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Earlier this week I spent a couple days recording all my guitar solos, both acoustic and electric, and singing some harmony parts on a few of the songs. And although it’s frustrating at times, at least the duration of each take is only 30-40 seconds. I will admit I was surprised when Chris told me I had done 39 takes for one particular solo, though. It turned out well, but it took some doing, that’s for sure. I’m relatively new to electric guitar playing, and while I’m totally comfortable with my rhythm playing I still find the electric solo to be a daunting task at times. In a live setting you have the luxury of the energy in the room and the ability to fool around some, but in the studio it’s more like a 30 second composition that has to have body and flow and melody and direction. I’m not saying that acoustic solos don’t have to have that same recipe, but in my particular style you can just throw a lot of notes at it and usually come out on top. With the acoustic it’s generally a lot of staccato notes, too, whereas the electric has the added quality of sustain that can be used (or abused). At any rate, I put my best into it, and I think it came out fairly well. I have a long way to go, but I’m on the path. And the solos are recorded.
The vocal harmonies were no problem, really, except that some of the parts you think will be great sound like barbershop when you hear them recorded. And that’s not quite what I’m going for. Will is going to come in and record one of the harmonies he has been singing live on “The Simplest Things” in the next couple weeks. And we also have a guest artist coming in to play on 2 or 3 of the songs in a couple weeks. I’m not going to disclose any details, I assure you it will be worth the wait!
So unless something goes awry, all my parts are completely recorded for the new disc. Everything it’s going to have from me is down in the bits and the bytes. I did make the decision to stop working on one of the songs that was lagging behind a bit. I have certainly put out a few songs in the past that I wish I hadn’t. And in hindsight I had a funny feeling all along that I wasn’t comfortable with the tune or lyrics of each of those in one way or another, but left it in and forced the song onto the CD. So I decided to go ahead and honor that feeling this time and act on it. At least that way I get the opportunity to fix it and keep it for a later project and road test it live. There are also a couple more that I think will be cut just because there’s too much material and they might not fit in with the others well, but we’ll go ahead and mix and finish those and stash them away for some later use. The songs are sound, in those cases, but they just don’t seem at home on this album. As my friend Mr. Rosser says, “too many songs is a good problem to have”.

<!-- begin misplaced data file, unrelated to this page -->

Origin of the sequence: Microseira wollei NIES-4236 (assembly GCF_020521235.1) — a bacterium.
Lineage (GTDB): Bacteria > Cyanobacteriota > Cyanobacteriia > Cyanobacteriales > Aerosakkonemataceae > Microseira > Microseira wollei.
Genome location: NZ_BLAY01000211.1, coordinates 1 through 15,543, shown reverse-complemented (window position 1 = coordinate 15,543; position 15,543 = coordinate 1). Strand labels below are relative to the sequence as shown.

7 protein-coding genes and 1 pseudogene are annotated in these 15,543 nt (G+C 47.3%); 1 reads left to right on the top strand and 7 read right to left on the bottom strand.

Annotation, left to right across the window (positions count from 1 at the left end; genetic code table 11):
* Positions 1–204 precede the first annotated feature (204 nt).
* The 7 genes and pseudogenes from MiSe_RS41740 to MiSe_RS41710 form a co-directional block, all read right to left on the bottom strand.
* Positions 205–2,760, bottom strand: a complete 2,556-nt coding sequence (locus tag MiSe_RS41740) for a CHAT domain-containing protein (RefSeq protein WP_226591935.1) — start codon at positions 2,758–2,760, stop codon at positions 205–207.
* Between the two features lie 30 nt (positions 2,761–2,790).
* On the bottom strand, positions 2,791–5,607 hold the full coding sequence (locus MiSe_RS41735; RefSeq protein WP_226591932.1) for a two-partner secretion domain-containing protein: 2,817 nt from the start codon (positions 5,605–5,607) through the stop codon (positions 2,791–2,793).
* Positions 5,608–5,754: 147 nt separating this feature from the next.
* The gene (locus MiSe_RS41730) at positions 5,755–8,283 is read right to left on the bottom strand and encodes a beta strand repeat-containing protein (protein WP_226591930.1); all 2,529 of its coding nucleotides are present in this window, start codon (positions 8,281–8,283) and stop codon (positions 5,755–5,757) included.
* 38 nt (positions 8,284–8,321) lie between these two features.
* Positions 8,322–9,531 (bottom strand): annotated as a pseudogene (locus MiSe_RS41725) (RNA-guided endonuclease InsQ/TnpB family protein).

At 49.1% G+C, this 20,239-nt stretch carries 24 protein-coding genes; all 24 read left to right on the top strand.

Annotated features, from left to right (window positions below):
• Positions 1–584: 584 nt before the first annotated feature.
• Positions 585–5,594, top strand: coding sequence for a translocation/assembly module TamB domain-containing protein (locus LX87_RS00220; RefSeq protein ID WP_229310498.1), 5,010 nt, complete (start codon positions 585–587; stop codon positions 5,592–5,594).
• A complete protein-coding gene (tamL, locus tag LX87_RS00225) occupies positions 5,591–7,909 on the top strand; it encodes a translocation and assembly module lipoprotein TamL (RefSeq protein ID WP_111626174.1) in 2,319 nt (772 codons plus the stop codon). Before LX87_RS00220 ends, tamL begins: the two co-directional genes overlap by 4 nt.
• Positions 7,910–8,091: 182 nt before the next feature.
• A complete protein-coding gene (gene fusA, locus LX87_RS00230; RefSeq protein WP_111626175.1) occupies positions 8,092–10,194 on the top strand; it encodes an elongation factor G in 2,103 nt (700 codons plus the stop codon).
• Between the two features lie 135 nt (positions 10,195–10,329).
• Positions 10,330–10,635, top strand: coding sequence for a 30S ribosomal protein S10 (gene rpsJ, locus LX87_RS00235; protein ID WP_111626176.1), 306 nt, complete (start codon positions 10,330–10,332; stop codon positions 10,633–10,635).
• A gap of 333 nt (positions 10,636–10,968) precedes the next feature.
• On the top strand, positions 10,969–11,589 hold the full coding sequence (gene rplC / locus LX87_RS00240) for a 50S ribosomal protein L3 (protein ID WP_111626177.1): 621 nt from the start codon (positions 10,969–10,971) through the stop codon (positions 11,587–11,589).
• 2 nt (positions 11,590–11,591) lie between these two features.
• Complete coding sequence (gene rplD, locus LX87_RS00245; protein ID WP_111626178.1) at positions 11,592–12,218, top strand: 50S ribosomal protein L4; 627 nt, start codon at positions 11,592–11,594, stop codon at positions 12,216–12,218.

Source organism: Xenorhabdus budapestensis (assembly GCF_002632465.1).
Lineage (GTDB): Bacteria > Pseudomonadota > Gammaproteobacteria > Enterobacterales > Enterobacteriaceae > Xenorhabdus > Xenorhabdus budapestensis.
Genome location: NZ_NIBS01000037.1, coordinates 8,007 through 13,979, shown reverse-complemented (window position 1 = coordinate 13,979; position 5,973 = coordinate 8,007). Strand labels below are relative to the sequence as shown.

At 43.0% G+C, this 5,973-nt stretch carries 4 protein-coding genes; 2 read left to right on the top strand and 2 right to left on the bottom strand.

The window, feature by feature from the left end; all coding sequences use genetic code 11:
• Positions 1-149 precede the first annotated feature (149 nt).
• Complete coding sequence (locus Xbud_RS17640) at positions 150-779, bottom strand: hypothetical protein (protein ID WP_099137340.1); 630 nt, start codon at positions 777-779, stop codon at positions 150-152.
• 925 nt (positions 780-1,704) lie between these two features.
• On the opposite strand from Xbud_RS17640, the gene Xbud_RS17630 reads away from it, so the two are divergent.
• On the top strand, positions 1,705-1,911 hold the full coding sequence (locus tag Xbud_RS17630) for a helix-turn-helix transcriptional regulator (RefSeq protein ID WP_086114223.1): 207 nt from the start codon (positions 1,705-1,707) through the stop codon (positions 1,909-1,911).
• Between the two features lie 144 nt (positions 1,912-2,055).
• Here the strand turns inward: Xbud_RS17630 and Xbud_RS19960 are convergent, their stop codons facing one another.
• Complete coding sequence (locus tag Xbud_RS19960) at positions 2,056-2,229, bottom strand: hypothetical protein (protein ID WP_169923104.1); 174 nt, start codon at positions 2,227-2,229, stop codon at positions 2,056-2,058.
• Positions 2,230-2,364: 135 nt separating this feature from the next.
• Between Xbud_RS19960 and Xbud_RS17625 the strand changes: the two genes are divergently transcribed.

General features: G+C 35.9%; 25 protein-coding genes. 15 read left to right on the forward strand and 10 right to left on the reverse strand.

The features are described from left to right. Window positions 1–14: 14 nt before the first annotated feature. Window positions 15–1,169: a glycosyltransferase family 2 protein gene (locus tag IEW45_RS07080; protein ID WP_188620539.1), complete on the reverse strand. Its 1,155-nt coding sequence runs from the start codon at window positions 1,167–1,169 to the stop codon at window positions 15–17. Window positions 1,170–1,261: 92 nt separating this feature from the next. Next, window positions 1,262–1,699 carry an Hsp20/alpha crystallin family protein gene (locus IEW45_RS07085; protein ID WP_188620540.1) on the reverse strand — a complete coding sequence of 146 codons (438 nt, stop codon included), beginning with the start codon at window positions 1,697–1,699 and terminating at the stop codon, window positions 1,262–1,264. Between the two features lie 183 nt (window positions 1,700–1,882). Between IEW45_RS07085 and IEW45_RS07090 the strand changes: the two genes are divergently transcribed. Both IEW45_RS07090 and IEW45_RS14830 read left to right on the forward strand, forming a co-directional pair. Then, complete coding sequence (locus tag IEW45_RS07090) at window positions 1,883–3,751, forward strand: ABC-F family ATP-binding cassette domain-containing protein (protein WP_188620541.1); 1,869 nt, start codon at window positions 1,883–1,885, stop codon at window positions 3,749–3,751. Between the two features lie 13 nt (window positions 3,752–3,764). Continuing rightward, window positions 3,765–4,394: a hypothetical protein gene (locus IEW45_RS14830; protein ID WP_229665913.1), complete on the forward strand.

I got the first four final mixes yesterday, and Chris will be mixing the other 8 or 9 late next week. By next weekend I should be able to start putting it all together and thinking about song order and final cuts and all, in addition to the dozens of little tweaks to the sound we’ll be making before the final audio mastering is done. It’s like each song is a chapter in a book that you can’t put into perspective properly until it’s printed. I know that was the case with the last CD, and I’m sure it will be with this one, as well. As much time as you put into crafting something in minute detail, it’s true significance and nature is often only apparent when you can step back from it and look objectively, or as objectively as any artist can view their own work, and take in the bigger picture. And even though I am reaching that part where I can sort or turn a corner in my mind as far as the intense creative work is concerned, I’m still very much immersed in the details and unable to step back too far. But the glimpses I do get from time to time bode well for the final product. I think this will be the most representative recording I’ve made to date, and one I can proudly hand to anyone, anywhere and say “here’s what I do”.
That’s the real goal as far as I’m concerned, to put out a quality product that I can be proud of and stand behind. There are bajillions of details and tasks that need to be attended to in order to make a living of making music or any kind of art (and even to release this CD), but the biggest and first task is to create a quality product, with your whole heart in it. I am told that all the other stuff will line up behind that of its own accord and in just the right time. I’m looking into lots of those details now, leaning forward into the CD release time frame later this summer, but doing everything I can to stay here in the moment with the music I’m creating and producing. There’s a lot of work to be done yet, but it’s starting to come together, and take on its own life. My job, as always, is to do my part, do my homework, believe in my abilities, but also let things happen as they will and trust in the process and the outcome.
Thanks for reading, and I’ll check back in soon.